The week ahead is a busy one for the markets as US CPI and Fed minutes will provide clues on and on how fast the may push up rates this year. It is a busy week for UK as well, with CPI , Employment data and Retail Sales scheduled for release.
US data - CPI and Industrial Production is due for release on Tuesday, FOMC April Meeting Minutes Wednesday and a raft of Fed speakers with Dudley Thursday. Regional PMI indices, initial jobless claims and housing data is due as well.
UK data - CPI is due on Tuesday, Employment data Wednesday and Retail Sales Thursday.
Eurozone – Quiet week ahead, with just CPI and trade balance scheduled for release.
Japan – GDP due on Thursday.
Australia - RBA May board minutes are due on Tuesday and the employment report Thursday.
China – Dismal retail sales, industrial production and fixed asset investment was released over the weekend.
Dollar bulls will be glued to the economic calendar this week as a strong rebound in monthly could increase the odds of a Fed June rate hike. Furthermore, a clue regarding a possible rate hike in June could come via April Fed minutes due on Wednesday.
G7 meet in Tokyo on Friday
Another global event - G7 Finance Ministers and Governors meet Friday would be watched out by traders. Treasury Secretary Jacob Lew is widely expected to tell Japanese officials to stop threatening to depreciate the yen amid. Note that aggressive monetary easing (intended to weaken currency) by Bank of Japan and other central banks could easily force Fed to delay rate hikes despite improvement in the domestic data. Hence, strong words from US could bring easing madness to a halt (at least temporarily) and pave way for Fed rate hike.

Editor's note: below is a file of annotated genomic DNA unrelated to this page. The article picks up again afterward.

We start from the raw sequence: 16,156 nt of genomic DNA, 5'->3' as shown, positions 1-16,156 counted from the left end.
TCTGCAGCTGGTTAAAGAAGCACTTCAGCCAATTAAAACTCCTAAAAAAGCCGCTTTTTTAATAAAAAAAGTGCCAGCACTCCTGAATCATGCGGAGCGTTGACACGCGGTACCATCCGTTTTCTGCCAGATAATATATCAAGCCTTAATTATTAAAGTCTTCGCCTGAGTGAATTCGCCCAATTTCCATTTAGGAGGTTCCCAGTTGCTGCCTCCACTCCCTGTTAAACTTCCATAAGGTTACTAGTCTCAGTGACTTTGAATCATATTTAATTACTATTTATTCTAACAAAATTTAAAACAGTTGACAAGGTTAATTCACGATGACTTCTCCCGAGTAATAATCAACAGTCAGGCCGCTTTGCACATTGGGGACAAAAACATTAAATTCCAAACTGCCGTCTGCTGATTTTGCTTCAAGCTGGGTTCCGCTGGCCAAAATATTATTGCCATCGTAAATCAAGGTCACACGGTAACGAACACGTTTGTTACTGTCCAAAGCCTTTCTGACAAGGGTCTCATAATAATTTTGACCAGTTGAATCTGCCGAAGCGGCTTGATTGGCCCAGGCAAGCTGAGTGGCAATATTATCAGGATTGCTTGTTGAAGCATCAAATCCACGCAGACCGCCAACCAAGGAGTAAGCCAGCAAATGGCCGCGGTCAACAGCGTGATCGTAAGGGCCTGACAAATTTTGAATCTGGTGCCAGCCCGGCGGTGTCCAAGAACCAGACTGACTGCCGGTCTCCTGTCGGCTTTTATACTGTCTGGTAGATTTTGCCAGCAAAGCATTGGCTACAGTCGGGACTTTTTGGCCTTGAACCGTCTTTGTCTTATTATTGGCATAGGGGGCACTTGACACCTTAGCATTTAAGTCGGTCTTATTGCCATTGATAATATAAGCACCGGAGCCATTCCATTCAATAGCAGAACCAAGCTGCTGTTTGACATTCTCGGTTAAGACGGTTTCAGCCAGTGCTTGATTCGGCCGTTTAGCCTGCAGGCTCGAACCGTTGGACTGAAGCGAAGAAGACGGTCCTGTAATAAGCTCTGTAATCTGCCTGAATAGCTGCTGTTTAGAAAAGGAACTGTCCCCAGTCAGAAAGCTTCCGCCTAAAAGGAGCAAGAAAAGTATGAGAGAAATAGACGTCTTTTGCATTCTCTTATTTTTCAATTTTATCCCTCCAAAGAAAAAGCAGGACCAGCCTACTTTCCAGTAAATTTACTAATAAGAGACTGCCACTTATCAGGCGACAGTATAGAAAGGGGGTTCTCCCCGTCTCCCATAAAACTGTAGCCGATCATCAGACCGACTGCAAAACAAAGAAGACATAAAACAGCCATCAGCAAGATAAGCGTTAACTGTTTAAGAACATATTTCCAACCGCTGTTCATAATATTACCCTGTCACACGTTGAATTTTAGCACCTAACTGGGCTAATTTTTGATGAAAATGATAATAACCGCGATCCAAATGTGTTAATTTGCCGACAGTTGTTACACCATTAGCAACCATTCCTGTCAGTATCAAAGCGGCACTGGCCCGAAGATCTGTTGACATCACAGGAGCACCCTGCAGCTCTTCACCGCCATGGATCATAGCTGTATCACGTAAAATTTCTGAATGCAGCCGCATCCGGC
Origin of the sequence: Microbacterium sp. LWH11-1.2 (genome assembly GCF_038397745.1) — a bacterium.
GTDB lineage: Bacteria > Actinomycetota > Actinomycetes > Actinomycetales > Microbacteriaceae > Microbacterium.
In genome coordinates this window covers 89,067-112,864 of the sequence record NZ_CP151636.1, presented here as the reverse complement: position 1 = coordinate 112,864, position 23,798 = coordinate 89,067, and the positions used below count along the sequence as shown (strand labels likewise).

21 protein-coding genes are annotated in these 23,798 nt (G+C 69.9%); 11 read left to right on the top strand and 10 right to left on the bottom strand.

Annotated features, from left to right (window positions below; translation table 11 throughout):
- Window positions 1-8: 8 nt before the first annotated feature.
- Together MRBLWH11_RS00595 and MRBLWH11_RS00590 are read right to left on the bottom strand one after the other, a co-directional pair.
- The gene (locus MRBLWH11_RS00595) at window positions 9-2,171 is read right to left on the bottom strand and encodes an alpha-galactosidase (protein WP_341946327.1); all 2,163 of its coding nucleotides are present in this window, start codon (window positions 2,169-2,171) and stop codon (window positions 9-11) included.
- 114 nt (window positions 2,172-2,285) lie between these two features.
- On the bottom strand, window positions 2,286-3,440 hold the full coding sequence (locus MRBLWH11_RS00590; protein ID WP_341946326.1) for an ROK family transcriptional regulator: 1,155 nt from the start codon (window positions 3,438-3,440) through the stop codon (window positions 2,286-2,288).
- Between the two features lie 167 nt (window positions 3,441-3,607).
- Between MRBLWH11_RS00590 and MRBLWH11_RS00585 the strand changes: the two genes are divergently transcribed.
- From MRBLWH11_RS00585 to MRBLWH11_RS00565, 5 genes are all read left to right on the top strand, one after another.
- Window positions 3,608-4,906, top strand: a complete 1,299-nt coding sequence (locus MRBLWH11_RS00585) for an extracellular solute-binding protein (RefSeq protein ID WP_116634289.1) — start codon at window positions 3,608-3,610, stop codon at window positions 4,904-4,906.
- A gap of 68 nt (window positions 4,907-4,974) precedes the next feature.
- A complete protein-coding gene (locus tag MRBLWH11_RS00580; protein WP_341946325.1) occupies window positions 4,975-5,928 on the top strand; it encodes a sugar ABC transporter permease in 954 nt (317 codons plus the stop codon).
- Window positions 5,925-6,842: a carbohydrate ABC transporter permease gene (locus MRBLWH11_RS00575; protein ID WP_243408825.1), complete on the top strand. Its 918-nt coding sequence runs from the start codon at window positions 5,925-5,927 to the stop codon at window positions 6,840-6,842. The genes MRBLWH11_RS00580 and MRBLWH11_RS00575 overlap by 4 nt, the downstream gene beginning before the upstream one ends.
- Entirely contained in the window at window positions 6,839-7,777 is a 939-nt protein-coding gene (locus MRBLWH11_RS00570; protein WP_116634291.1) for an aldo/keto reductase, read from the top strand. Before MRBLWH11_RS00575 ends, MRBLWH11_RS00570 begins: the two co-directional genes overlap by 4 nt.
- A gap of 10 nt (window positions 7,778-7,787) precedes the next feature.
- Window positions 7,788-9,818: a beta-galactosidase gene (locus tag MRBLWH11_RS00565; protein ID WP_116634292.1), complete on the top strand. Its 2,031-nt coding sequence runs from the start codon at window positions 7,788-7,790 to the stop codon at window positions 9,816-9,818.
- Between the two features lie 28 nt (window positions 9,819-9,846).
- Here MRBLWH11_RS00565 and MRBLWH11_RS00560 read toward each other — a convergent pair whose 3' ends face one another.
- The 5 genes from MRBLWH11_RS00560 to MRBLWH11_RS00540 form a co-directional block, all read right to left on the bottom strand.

Iron price is falling again… and so is Yuan
Iron ore prices fell 5.2% on Friday taking the total weekly loss to 13% amid steel oversupply concerns and regulators announced measures to curb speculative trading in iron ore. Prices hit a 16-month high in April before losing ground. Prices now hover around 6-week low.
Weakness could persist this week, given the weak China data released over the weekend. This could also add pressure on the Aussie, which is silently losing ground over the last two weeks.
Meanwhile, Chinese Yuan is weakening again. On Friday, the offshore currency, also known as CNH , hit the lowest since in three months as the People’s Bank of China set the Yuan reference rate against the dollar at 6.5246, the weakest since March 4.
As per Xinhua news, “The central parity rate of the Chinese currency Renminbi, or the Yuan, weakened 97 basis points to 6.5343 against the US dollar today”.
However, the decline so far has been moderate. Moreover, markets are slowly digesting the fact that Yuan is likely to be on a slow and steady declining trend. Nevertheless, decline in Yuan puts downward pressure on other EM/Asian currencies and Japanese Yen as well.
UK corporate results due this week
Monday – British Land Company
Tuesday – Land Securities Group
Wednesday – Burberry Group, SABMiller
Thursday – National Grid